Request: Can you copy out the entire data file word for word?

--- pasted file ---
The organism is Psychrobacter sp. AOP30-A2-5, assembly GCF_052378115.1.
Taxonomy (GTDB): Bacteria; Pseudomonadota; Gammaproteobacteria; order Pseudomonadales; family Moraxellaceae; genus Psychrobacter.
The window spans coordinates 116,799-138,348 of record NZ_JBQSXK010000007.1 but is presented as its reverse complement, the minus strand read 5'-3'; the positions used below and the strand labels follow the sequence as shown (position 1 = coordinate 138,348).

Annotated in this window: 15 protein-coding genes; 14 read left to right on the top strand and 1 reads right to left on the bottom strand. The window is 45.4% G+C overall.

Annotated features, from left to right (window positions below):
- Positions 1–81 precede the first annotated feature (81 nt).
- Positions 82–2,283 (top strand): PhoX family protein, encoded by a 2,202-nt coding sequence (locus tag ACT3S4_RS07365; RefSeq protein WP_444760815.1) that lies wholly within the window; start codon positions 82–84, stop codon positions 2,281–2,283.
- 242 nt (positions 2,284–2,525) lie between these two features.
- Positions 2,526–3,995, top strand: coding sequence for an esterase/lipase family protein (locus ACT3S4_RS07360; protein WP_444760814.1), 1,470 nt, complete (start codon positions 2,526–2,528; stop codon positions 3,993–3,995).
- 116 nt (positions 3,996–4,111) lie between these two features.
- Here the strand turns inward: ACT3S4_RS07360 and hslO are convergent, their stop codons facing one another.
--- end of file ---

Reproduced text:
The organism is Psychrobacter sp. AOP30-A2-5, assembly GCF_052378115.1.
Taxonomy (GTDB): Bacteria; Pseudomonadota; Gammaproteobacteria; order Pseudomonadales; family Moraxellaceae; genus Psychrobacter.
The window spans coordinates 116,799-138,348 of record NZ_JBQSXK010000007.1 but is presented as its reverse complement, the minus strand read 5'-3'; the positions used below and the strand labels follow the sequence as shown (position 1 = coordinate 138,348).

Annotated in this window: 15 protein-coding genes; 14 read left to right on the top strand and 1 reads right to left on the bottom strand. The window is 45.4% G+C overall.

Annotated features, from left to right (window positions below):
- Positions 1–81 precede the first annotated feature (81 nt).
- Positions 82–2,283 (top strand): PhoX family protein, encoded by a 2,202-nt coding sequence (locus tag ACT3S4_RS07365; RefSeq protein WP_444760815.1) that lies wholly within the window; start codon positions 82–84, stop codon positions 2,281–2,283.
- 242 nt (positions 2,284–2,525) lie between these two features.
- Positions 2,526–3,995, top strand: coding sequence for an esterase/lipase family protein (locus ACT3S4_RS07360; protein WP_444760814.1), 1,470 nt, complete (start codon positions 2,526–2,528; stop codon positions 3,993–3,995).
- 116 nt (positions 3,996–4,111) lie between these two features.
- Here the strand turns inward: ACT3S4_RS07360 and hslO are convergent, their stop codons facing one another.